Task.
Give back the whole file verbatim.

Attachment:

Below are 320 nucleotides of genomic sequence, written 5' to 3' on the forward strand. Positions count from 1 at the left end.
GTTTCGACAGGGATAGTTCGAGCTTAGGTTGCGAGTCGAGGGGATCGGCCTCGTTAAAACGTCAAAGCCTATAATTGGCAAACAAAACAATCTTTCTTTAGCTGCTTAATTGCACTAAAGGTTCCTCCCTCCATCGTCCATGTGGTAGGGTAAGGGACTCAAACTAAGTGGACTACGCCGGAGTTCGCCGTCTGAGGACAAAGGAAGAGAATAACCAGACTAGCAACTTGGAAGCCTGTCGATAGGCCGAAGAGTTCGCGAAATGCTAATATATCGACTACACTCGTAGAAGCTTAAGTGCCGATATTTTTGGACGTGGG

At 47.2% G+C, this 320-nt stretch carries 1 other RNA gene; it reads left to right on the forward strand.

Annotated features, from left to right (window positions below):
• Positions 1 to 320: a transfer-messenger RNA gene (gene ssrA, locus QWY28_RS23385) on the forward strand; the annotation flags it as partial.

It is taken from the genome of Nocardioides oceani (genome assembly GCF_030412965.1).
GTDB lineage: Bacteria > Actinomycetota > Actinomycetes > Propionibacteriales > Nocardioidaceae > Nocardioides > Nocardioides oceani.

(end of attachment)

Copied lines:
Below are 320 nucleotides of genomic sequence, written 5' to 3' on the forward strand. Positions count from 1 at the left end.
GTTTCGACAGGGATAGTTCGAGCTTAGGTTGCGAGTCGAGGGGATCGGCCTCGTTAAAACGTCAAAGCCTATAATTGGCAAACAAAACAATCTTTCTTTAGCTGCTTAATTGCACTAAAGGTTCCTCCCTCCATCGTCCATGTGGTAGGGTAAGGGACTCAAACTAAGTGGACTACGCCGGAGTTCGCCGTCTGAGGACAAAGGAAGAGAATAACCAGACTAGCAACTTGGAAGCCTGTCGATAGGCCGAAGAGTTCGCGAAATGCTAATATATCGACTACACTCGTAGAAGCTTAAGTGCCGATATTTTTGGACGTGGG

At 47.2% G+C, this 320-nt stretch carries 1 other RNA gene; it reads left to right on the forward strand.

Annotated features, from left to right (window positions below):
• Positions 1 to 320: a transfer-messenger RNA gene (gene ssrA, locus QWY28_RS23385) on the forward strand; the annotation flags it as partial.

It is taken from the genome of Nocardioides oceani (genome assembly GCF_030412965.1).
GTDB lineage: Bacteria > Actinomycetota > Actinomycetes > Propionibacteriales > Nocardioidaceae > Nocardioides > Nocardioides oceani.